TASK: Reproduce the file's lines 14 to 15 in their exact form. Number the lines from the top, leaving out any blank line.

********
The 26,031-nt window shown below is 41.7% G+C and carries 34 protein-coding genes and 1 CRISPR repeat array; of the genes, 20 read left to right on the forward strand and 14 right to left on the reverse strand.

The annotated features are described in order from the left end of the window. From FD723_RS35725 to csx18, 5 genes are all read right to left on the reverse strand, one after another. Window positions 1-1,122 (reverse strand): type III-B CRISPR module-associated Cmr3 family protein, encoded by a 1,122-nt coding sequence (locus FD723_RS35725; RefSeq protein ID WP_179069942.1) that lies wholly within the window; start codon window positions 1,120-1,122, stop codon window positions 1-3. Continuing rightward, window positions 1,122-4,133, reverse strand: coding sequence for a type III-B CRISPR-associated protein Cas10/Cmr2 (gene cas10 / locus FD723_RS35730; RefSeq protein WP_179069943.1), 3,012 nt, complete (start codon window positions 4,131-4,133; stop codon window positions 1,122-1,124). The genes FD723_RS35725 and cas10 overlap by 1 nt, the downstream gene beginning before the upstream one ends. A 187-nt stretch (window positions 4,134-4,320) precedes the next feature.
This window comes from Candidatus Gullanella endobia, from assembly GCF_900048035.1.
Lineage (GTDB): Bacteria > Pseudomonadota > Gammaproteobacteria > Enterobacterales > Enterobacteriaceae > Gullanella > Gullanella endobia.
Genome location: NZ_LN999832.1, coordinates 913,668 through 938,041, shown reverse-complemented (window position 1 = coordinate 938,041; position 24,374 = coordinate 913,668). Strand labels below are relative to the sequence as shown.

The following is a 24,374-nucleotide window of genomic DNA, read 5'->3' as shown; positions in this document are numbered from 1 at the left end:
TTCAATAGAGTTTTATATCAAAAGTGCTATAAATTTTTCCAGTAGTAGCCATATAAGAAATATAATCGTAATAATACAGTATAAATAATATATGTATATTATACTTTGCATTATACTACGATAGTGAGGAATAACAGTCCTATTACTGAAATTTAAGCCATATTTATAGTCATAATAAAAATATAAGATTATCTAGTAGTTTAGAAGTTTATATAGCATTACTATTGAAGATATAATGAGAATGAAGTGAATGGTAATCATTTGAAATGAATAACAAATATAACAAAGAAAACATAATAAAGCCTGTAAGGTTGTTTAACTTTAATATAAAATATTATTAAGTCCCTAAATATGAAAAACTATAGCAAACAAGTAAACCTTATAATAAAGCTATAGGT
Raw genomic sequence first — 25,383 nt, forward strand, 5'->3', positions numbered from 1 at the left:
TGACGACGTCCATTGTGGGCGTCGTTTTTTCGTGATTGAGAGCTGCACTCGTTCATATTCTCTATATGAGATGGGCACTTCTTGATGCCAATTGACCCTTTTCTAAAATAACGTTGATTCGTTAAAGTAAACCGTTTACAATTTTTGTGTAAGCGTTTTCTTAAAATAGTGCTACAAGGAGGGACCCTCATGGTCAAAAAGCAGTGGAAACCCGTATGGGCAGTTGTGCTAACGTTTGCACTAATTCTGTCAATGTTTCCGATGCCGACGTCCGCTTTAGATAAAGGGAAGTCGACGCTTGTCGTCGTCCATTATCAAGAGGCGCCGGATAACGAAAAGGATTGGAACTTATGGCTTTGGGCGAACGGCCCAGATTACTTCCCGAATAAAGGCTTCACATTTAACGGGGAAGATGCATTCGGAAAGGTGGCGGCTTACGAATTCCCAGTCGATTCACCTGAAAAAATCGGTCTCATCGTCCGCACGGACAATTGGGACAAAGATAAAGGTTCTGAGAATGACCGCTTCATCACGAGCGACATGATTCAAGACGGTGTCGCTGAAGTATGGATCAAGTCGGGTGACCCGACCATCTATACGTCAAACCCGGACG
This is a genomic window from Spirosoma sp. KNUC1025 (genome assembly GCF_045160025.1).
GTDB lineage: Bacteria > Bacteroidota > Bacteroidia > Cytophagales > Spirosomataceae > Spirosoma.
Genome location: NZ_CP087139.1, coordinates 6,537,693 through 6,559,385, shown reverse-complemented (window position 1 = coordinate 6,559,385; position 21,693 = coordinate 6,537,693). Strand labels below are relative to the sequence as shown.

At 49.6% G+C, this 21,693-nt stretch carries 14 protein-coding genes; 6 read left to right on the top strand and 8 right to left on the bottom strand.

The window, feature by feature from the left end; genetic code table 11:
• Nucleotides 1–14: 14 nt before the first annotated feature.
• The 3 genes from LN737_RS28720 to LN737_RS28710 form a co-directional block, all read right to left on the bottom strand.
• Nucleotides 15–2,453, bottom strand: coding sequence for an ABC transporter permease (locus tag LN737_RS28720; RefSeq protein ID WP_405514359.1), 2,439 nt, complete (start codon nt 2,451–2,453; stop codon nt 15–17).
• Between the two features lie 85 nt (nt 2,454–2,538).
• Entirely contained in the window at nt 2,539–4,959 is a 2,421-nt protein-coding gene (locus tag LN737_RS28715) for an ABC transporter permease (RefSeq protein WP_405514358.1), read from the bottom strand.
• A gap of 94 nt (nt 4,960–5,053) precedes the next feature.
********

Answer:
The window, feature by feature from the left end; genetic code table 11:
• Nucleotides 1–14: 14 nt before the first annotated feature.